Fairytale Fights

Review

posted 11/18/2009 by Cyril Lachel
other articles by Cyril Lachel
One Page Platforms: 360
Over the years I've discovered that the most disappointing games are often the ones that are born out of great ideas.  There's nothing worse than getting really excited about a great game idea, only to realize that it's a disgusting mess of game with almost no redeeming qualities.  I can put up with another generic shooter or me-too role-playing game, but to see a good idea crash and burn really hits me in the gut.  After playing through Fairytale Fights I didn't feel like it hit me in the gut, but rather like I had a cannon ball rip through my stomach and leave me behind.

Fairytale Fights has one of the best set-ups of the year.  The game introduces the idea that some of the world's most well-known fairytale characters aren't as inspiring as they once were.  It's true, fame is fleeting; just ask Dustin Diamond and MC Hammer.  But that doesn't mean that these former fairytale favorites are going to take this lying down, they're ready to fight for a possible return to their former glory.  They don't care who they have to massacre, what weapons they use or how much blood they spill, the "heroes" of this story are going to do whatever it takes to live happily ever after.


You play one of four different characters, each with their own unique personalities.  There's the young Little Red Riding Hood, the completely insane Snow White, the clothing challenged Naked Emperor and of course Jack, the generically named title character from Jack and the Beanstock.  Together they will battle whatever the 'Storyteller' throws at them, ready to remind the entire world that they were stars from the very beginning.  I'm not sure why they didn't try one of those "reality" shows hosted by Dr. Drew, but who am I to judge?

The concept of having a bunch of down-on-their-luck celebrities fighting their way through twisted versions of well-know fairytales was enough to make me push all of my other work to the side and load up what promised to be a fantastic game.  Unfortunately Fairytale Fights proves that you need a lot more than a great concept to make a worthwhile game.  From the moment the game started I was struck by one major problem after another, up to the point where I just threw up my hands and realized that it would take more than a 'Storyteller' to make this game worth playing.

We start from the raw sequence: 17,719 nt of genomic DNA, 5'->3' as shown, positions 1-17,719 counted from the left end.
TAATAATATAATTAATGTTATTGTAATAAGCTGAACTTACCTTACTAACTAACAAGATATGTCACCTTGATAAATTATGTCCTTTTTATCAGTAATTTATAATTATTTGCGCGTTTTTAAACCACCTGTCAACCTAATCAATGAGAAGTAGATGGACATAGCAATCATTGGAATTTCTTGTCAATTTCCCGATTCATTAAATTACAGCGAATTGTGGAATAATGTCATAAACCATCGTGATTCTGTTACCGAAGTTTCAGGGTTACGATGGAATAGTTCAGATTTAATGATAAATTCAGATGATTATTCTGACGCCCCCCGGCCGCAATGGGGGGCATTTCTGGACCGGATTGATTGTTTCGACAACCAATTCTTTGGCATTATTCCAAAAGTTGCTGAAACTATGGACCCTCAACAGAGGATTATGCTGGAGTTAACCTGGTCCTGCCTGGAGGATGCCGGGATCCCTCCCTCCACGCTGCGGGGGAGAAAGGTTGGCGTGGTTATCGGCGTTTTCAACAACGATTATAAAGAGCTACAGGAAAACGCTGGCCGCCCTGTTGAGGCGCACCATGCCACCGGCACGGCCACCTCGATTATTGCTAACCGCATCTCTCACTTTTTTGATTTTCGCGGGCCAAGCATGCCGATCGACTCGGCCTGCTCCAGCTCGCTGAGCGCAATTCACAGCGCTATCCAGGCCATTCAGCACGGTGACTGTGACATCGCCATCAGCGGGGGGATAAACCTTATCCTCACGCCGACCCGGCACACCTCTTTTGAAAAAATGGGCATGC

The back of the box promises that Fairytale Fights will be a "blood thirsty hack and slash platform adventure."  But that's only the half of it.  What they don't tell you is that the game has a paper-thin story, none of the characters are fleshed out, the levels are far too long and the whole game is brought down by an insane level of repetition.  And believe me, we haven't even started talking about what makes this game not only one of the most disappointing games of the year, but also one of the very worst.


The core gameplay in Fairytale Fights centers around the two analog sticks.  Your left analog stick controls all of your movements, while the right stick is reserved for all of your attacks.  That's right, you attack using an analog stick.  If this very idea makes you cringe, it's probably because you've played Rare's horrible Grabbed by the Ghoulies or Sony's Jet Li game, Rise to Honor.  Both of these last-generation games attempted to use the dual-stick approach, and sadly both failed miserably.  But this time it's going to be different, right?  Not even close.  Fairytale Fights throws away the idea of complex combo attacks and sticks to whatever the analog stick equivalent of button mashing is.

The game plays out like a cross between a traditional platforming mascot game and a twenty year old brawler.  You run through the level jumping over obstacles and dodging anything that gets in your way.  Along the way you'll end up having to fight, which means that you'll have to face your enemy and push the right analog stick in one of four directions.  There are some differences between attacks, for example you can hit the enemies up into the air, smack them across the level and so on so forth.  The game suggests making combinations, but this system is about as rudimentary as the original Double Dragon or Final Fight games back in the 1980s.
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